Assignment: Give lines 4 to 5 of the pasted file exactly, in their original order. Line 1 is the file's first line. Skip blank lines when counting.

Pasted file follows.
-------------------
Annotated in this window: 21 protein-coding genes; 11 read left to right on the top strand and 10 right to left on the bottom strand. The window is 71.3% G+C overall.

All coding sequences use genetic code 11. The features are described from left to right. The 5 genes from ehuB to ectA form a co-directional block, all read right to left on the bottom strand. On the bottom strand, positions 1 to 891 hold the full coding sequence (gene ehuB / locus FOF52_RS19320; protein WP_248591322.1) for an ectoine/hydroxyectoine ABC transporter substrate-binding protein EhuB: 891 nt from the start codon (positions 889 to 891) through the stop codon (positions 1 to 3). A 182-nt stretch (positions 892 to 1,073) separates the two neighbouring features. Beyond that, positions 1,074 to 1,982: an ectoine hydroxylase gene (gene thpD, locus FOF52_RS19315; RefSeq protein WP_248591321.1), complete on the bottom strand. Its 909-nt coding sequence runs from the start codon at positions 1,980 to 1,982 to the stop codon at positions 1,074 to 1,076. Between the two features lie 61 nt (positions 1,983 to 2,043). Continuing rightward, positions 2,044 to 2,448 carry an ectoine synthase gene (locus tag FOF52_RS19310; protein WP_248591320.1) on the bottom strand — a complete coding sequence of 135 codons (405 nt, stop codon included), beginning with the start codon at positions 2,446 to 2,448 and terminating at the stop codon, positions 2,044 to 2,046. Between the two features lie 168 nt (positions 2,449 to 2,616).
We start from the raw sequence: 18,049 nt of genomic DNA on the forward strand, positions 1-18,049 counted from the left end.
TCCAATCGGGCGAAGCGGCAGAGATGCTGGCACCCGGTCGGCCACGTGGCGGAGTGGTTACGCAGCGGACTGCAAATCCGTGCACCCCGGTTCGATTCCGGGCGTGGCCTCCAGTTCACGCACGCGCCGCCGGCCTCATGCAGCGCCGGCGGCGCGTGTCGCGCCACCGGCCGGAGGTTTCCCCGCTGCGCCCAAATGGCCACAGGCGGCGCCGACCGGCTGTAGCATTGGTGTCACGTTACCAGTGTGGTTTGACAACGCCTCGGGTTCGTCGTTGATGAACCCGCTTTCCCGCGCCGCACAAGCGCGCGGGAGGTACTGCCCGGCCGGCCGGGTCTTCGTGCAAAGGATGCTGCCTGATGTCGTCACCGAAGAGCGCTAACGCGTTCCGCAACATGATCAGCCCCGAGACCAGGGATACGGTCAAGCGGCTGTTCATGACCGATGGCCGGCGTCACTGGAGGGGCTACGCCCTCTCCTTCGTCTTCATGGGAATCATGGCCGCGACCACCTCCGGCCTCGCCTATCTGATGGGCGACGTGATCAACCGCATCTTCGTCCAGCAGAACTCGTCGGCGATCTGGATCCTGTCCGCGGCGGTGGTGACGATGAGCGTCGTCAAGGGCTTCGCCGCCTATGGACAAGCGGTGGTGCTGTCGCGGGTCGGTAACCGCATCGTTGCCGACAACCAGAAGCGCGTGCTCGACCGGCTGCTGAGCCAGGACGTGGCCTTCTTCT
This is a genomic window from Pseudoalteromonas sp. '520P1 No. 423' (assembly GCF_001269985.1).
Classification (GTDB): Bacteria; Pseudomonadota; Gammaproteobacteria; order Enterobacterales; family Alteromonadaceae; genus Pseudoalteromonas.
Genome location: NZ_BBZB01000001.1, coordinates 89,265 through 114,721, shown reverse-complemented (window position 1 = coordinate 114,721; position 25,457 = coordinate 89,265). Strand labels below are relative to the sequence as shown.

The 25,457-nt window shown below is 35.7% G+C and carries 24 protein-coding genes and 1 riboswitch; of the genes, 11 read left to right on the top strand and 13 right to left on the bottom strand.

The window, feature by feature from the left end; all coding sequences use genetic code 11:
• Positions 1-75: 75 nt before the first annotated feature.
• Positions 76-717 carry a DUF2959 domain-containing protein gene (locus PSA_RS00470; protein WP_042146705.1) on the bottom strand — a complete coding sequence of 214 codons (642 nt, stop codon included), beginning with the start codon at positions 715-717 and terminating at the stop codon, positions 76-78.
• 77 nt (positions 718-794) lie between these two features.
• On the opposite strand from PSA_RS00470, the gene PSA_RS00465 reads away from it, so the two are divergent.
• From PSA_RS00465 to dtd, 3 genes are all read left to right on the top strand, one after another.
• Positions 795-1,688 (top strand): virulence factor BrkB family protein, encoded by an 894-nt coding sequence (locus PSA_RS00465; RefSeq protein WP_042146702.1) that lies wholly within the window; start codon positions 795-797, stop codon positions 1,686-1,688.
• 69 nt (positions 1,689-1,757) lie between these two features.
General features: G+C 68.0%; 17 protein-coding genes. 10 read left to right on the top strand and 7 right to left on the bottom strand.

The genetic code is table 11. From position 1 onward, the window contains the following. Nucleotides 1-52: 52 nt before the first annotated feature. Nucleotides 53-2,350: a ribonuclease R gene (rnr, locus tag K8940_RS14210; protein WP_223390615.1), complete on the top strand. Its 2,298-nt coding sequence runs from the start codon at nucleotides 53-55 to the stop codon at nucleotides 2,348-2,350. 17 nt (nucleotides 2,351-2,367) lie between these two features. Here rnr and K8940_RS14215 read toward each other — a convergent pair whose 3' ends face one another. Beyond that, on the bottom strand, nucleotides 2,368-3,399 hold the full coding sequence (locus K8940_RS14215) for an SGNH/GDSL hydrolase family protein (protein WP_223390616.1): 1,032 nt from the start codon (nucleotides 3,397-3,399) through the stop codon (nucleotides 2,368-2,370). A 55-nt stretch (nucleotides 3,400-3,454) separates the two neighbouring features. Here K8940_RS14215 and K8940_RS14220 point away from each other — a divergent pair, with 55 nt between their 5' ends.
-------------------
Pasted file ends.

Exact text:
TCCAATCGGGCGAAGCGGCAGAGATGCTGGCACCCGGTCGGCCACGTGGCGGAGTGGTTACGCAGCGGACTGCAAATCCGTGCACCCCGGTTCGATTCCGGGCGTGGCCTCCAGTTCACGCACGCGCCGCCGGCCTCATGCAGCGCCGGCGGCGCGTGTCGCGCCACCGGCCGGAGGTTTCCCCGCTGCGCCCAAATGGCCACAGGCGGCGCCGACCGGCTGTAGCATTGGTGTCACGTTACCAGTGTGGTTTGACAACGCCTCGGGTTCGTCGTTGATGAACCCGCTTTCCCGCGCCGCACAAGCGCGCGGGAGGTACTGCCCGGCCGGCCGGGTCTTCGTGCAAAGGATGCTGCCTGATGTCGTCACCGAAGAGCGCTAACGCGTTCCGCAACATGATCAGCCCCGAGACCAGGGATACGGTCAAGCGGCTGTTCATGACCGATGGCCGGCGTCACTGGAGGGGCTACGCCCTCTCCTTCGTCTTCATGGGAATCATGGCCGCGACCACCTCCGGCCTCGCCTATCTGATGGGCGACGTGATCAACCGCATCTTCGTCCAGCAGAACTCGTCGGCGATCTGGATCCTGTCCGCGGCGGTGGTGACGATGAGCGTCGTCAAGGGCTTCGCCGCCTATGGACAAGCGGTGGTGCTGTCGCGGGTCGGTAACCGCATCGTTGCCGACAACCAGAAGCGCGTGCTCGACCGGCTGCTGAGCCAGGACGTGGCCTTCTTCT
This is a genomic window from Pseudoalteromonas sp. '520P1 No. 423' (assembly GCF_001269985.1).